How could any material thing—including the grey, squishy lump of matter that constitutes your brain, which seems as brutely physical as a thermostat—have feelings, smells, tastes, and qualia in general?  How could it be conscious and aware of itself and its surroundings? And how could it think rationally about itself and its surroundings, or have intentionality?  After all, a thermostat’s existence surely involves nothing more than the passage of electrical current through wires, the motion of a needle across surface, and so forth; there is no consciousness there, no meaningful and rational thought, only crude mechanical processes.  But how different, really, are the electrochemical signals sent between the neurons of the brain?  How are these any less intrinsically meaningless and unconscious than the electricity passing through the wiring of a thermostat? (16-17)

This is the problem most of us face when we try to think about how a mind could exist.  Often, we wind up assuming there must be some kind of “consciousness” separate from the brain, a sort of ghost in the machine.  Or, we wind up with the kind of self-contradictory reductivism we talked about in Chapter Two. 

What we want to do here is not to come up with a full and complete theory of minds, but simply to shift the founding assumptions from which we begin to think about the problem.  What if, instead of assuming the mind must arise atomistically, from individual brains, we were to consider the mind as something that can only be enacted by a group?  What if the paradigm for mindedness is not reacting to a change in temperature, but something like playing a game of volleyball?  Something we can only do as part of a group working together, giving reasons and making rules, cooperatively.  My point is that beginning from there, we run into none of the dead ends that have been run down over and over for centuries now.  Instead, we begin with a problem that can be worked on and solved.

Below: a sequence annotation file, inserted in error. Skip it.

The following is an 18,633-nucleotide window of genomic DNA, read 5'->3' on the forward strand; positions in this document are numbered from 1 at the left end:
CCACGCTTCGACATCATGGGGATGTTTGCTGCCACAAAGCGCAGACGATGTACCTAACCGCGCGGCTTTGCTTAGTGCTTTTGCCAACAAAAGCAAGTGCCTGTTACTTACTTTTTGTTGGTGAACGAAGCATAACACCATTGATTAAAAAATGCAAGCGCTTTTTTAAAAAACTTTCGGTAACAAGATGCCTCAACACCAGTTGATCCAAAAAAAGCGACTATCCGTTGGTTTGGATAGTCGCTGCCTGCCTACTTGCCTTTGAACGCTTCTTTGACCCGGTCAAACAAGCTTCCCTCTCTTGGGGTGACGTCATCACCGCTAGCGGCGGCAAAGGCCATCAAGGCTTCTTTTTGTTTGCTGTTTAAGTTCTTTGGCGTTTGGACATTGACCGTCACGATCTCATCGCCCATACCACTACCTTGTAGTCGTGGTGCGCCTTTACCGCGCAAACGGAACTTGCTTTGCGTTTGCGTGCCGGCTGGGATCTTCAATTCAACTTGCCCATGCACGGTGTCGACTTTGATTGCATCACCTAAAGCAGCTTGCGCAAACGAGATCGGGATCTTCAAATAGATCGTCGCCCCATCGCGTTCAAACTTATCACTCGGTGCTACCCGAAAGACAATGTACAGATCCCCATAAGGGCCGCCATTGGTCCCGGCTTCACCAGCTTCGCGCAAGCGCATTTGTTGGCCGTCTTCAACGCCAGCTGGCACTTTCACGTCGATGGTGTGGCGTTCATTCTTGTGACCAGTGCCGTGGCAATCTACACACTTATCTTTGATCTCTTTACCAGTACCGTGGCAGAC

The usual assumption is that we all have minds first, and then begin to become social. But what if the mind is an inherently social thing?  We can reserve the term for only species that have the unique capacity to communicate in language.  

This may seem shocking—even seriously troubling to most people.  And we will address some of the more common objections later in this chapter.  First, let’s try to get clear what exactly I am asking you to entertain as possibility. Once again, if you can entertain this even provisionally, it might be possible to get a good sense of exactly what Althusser means by ideology.  

This idea is not something I came up with. It is argued for by many of the greatest thinkers throughout history.  In every case, the inability of most readers to even provisionally accept this assumptions has made those thinker seem impossibly difficult.  Let’s consider the example of Hegel, one of the most notoriously difficult thinkers of all time.

In his wonderful, but difficult, book Hegel’s Practical Philosophy, Robert Pippin explains how “mindedness” helps resolve, or perhaps it is better to say dissolve, the endless struggle between materialism and idealism.  He explains that what Hegel means by the German term “Geist” is something we cannot quite capture with either of the words usually used to translate it (“mind” or “spirit”).  What Hegel is trying to describe for us is “an achieved form of individual and collective mindedness, and institutionally embodied recognitive relations”(39).  I cannot do justice to Pippin’s entire argument here, so let me try to explicate just this one essential sentence.